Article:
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Marlboro Men

Instead of sorries, offers of ice cream
swirl between our barely open doors.

Poetry | Poetry Tuesday, poetry
April 19, 2022

Joint at the hip by my mother’s death, dad and I 
fight like cats in heat. To become more mother, 

I nag him about his smoking. I can still smell 
the hospital’s bleach where his jittering hand steadied 

her feeding tube, except I was barely there. I’ll never 
question if he employed all his money and mind 

to save her. He’ll never ask why I couldn’t leave 
college for her bedside. Like an expletive withheld, 

a cigarette stays pressed between his lips 
and on his mind, confidence that we are now one marriage 

each away from happiness. I populate shaadi profiles to find a man 
least like him and for him to land a wife most like mother. 

We lock horns hunting for midnight nibbles and he’s certain 
I’ve been sleeping around. I have been sleeping a lot 

under the shroud of mum’s silk dupatta. Tonight he’s a widower 
with xxx in his web cache. Tonight I am a too-short skirt 

numbed by sloppy missionary. To become more mother, 
he buys me hot breakfast. How he pirouettes his breath 

to balance the sambar packet, flimsy as a house of cards. 
Not a drop spills. We never spill a drop of liquid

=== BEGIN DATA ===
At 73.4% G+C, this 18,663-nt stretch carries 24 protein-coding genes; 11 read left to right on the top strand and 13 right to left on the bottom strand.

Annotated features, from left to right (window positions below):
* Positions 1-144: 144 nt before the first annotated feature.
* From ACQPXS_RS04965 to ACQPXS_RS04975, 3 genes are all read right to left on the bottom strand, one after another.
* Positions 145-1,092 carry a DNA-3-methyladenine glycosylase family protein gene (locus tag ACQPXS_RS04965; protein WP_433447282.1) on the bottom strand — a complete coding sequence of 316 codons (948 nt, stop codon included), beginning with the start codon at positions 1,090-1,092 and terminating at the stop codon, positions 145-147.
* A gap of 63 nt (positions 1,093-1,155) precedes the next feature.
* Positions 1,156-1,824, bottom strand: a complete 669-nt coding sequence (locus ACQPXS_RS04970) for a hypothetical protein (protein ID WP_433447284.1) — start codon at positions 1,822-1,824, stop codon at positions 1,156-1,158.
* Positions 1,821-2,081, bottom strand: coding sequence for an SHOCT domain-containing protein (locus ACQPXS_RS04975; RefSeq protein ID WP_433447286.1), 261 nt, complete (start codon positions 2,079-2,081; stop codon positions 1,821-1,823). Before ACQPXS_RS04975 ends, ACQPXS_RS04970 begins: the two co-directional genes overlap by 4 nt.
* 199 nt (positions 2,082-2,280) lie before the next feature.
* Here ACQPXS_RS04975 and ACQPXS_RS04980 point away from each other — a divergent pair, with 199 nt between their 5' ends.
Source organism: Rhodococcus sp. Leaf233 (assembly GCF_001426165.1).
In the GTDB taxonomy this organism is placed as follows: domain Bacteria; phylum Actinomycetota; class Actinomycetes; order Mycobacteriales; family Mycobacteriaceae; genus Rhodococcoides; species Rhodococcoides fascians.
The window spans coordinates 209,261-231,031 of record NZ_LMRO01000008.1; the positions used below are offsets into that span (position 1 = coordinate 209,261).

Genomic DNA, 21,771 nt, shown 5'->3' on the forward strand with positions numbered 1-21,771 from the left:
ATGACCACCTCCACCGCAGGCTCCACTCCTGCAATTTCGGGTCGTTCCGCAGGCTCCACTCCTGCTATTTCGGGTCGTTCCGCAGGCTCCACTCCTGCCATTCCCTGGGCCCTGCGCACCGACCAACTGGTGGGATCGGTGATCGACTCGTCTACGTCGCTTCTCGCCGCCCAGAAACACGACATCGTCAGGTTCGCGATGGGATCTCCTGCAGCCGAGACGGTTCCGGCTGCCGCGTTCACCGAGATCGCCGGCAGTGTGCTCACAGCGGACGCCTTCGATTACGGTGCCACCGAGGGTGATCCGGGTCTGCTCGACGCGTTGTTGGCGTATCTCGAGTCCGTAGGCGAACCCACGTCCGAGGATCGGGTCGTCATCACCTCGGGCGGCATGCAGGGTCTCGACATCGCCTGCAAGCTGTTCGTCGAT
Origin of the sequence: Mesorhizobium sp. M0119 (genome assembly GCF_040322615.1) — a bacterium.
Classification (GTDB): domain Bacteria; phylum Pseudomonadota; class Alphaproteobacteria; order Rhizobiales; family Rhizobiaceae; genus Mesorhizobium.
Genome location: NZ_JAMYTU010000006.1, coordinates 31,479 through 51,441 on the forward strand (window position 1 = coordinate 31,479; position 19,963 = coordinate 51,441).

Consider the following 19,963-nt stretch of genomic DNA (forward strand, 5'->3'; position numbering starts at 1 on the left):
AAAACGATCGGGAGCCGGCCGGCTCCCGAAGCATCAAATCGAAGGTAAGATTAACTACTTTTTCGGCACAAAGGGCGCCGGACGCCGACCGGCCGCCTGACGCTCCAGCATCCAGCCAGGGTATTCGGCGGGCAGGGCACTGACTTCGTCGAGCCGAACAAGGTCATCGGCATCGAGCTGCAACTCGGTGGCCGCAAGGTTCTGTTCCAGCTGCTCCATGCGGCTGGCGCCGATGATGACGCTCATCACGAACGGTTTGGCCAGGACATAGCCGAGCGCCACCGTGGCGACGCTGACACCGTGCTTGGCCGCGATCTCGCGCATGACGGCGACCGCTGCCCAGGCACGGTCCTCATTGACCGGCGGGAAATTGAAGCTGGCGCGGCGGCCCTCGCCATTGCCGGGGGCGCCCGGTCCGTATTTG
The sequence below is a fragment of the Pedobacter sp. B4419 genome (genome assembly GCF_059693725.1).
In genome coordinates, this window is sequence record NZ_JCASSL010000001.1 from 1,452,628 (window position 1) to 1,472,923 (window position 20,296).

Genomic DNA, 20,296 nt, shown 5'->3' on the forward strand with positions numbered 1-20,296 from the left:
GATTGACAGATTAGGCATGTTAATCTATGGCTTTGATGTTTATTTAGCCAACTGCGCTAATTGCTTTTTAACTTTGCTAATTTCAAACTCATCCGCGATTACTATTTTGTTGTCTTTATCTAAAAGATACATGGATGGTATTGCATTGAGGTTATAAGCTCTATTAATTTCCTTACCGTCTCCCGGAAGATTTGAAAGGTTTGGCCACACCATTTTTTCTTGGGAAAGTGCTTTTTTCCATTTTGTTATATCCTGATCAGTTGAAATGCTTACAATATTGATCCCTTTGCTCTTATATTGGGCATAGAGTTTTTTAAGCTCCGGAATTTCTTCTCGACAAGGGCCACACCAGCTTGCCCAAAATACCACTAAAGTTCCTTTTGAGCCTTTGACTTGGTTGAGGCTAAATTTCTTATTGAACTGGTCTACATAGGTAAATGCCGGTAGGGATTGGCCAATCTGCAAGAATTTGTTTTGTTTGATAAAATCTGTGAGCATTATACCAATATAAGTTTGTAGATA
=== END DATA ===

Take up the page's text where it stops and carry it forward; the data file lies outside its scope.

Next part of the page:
grief except on the Sunday he yelled, You never loved her
and I yelled back, Fuck. Go fuck yourself, my virginal F word 

to him like a punch made of freedom and the spirit 
that is perhaps still derailing my mum’s soul 

from reaching heaven. Instead of sorries, offers of ice cream 
swirl between our barely open doors. Instead, he smokes double. 

Instead her maiden name, two syllables that could mean 
she who ran or a rebel, I got them inked on my ankle. 

That night slouched in figure four on the pot, I nursed 
my open-wound with saline and excavated from my bra, 

my first ever cigarette. Sweaty, limp, coping stick 
stolen from his drawer. I inhaled a long inhale, 

believing the longer I held it in, the more it would free me. 
But my throat gave in. I coughed out a big cloud, 

and the girl she once was, was at once 
covered in our one smoke.